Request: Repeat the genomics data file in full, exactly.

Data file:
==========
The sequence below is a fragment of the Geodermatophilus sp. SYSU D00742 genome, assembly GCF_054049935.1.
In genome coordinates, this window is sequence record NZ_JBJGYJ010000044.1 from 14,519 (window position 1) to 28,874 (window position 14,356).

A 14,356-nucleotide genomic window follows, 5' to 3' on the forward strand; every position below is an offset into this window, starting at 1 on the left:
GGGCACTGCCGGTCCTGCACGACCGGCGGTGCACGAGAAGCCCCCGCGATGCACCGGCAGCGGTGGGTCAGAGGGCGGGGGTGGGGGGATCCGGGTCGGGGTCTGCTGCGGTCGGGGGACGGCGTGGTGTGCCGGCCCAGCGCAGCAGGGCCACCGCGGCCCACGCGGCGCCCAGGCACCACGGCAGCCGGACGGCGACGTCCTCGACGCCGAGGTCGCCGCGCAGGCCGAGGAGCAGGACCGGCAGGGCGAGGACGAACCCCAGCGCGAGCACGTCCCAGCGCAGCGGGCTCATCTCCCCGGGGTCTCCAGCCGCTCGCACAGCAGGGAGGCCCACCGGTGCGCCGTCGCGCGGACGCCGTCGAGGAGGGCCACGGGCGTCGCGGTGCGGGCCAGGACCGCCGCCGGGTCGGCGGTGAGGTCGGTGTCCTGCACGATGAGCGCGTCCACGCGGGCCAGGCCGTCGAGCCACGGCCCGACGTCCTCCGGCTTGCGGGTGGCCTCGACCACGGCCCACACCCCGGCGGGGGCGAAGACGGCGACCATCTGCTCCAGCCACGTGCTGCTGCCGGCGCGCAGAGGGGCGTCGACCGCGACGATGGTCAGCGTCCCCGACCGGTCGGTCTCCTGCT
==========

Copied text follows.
The sequence below is a fragment of the Geodermatophilus sp. SYSU D00742 genome, assembly GCF_054049935.1.
In genome coordinates, this window is sequence record NZ_JBJGYJ010000044.1 from 14,519 (window position 1) to 28,874 (window position 14,356).

A 14,356-nucleotide genomic window follows, 5' to 3' on the forward strand; every position below is an offset into this window, starting at 1 on the left:
GGGCACTGCCGGTCCTGCACGACCGGCGGTGCACGAGAAGCCCCCGCGATGCACCGGCAGCGGTGGGTCAGAGGGCGGGGGTGGGGGGATCCGGGTCGGGGTCTGCTGCGGTCGGGGGACGGCGTGGTGTGCCGGCCCAGCGCAGCAGGGCCACCGCGGCCCACGCGGCGCCCAGGCACCACGGCAGCCGGACGGCGACGTCCTCGACGCCGAGGTCGCCGCGCAGGCCGAGGAGCAGGACCGGCAGGGCGAGGACGAACCCCAGCGCGAGCACGTCCCAGCGCAGCGGGCTCATCTCCCCGGGGTCTCCAGCCGCTCGCACAGCAGGGAGGCCCACCGGTGCGCCGTCGCGCGGACGCCGTCGAGGAGGGCCACGGGCGTCGCGGTGCGGGCCAGGACCGCCGCCGGGTCGGCGGTGAGGTCGGTGTCCTGCACGATGAGCGCGTCCACGCGGGCCAGGCCGTCGAGCCACGGCCCGACGTCCTCCGGCTTGCGGGTGGCCTCGACCACGGCCCACACCCCGGCGGGGGCGAAGACGGCGACCATCTGCTCCAGCCACGTGCTGCTGCCGGCGCGCAGAGGGGCGTCGACCGCGACGATGGTCAGCGTCCCCGACCGGTCGGTCTCCTGCT